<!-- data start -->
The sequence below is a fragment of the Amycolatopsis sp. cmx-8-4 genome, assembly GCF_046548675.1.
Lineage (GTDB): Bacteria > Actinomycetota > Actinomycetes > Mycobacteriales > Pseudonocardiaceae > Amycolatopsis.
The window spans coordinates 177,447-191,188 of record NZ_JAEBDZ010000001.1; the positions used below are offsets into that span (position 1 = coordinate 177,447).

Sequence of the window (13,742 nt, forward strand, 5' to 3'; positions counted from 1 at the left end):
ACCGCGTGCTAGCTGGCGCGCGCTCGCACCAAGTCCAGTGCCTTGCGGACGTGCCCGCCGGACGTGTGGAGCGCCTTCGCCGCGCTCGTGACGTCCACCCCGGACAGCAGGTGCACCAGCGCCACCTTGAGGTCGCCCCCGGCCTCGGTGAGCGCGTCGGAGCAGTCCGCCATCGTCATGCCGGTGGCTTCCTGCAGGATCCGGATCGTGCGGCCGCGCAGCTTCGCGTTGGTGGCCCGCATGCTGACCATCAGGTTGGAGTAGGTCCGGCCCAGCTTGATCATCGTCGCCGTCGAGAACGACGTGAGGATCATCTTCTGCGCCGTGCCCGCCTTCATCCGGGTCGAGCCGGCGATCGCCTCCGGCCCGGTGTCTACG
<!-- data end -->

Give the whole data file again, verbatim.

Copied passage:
The sequence below is a fragment of the Amycolatopsis sp. cmx-8-4 genome, assembly GCF_046548675.1.
Lineage (GTDB): Bacteria > Actinomycetota > Actinomycetes > Mycobacteriales > Pseudonocardiaceae > Amycolatopsis.
The window spans coordinates 177,447-191,188 of record NZ_JAEBDZ010000001.1; the positions used below are offsets into that span (position 1 = coordinate 177,447).

Sequence of the window (13,742 nt, forward strand, 5' to 3'; positions counted from 1 at the left end):
ACCGCGTGCTAGCTGGCGCGCGCTCGCACCAAGTCCAGTGCCTTGCGGACGTGCCCGCCGGACGTGTGGAGCGCCTTCGCCGCGCTCGTGACGTCCACCCCGGACAGCAGGTGCACCAGCGCCACCTTGAGGTCGCCCCCGGCCTCGGTGAGCGCGTCGGAGCAGTCCGCCATCGTCATGCCGGTGGCTTCCTGCAGGATCCGGATCGTGCGGCCGCGCAGCTTCGCGTTGGTGGCCCGCATGCTGACCATCAGGTTGGAGTAGGTCCGGCCCAGCTTGATCATCGTCGCCGTCGAGAACGACGTGAGGATCATCTTCTGCGCCGTGCCCGCCTTCATCCGGGTCGAGCCGGCGATCGCCTCCGGCCCGGTGTCTACG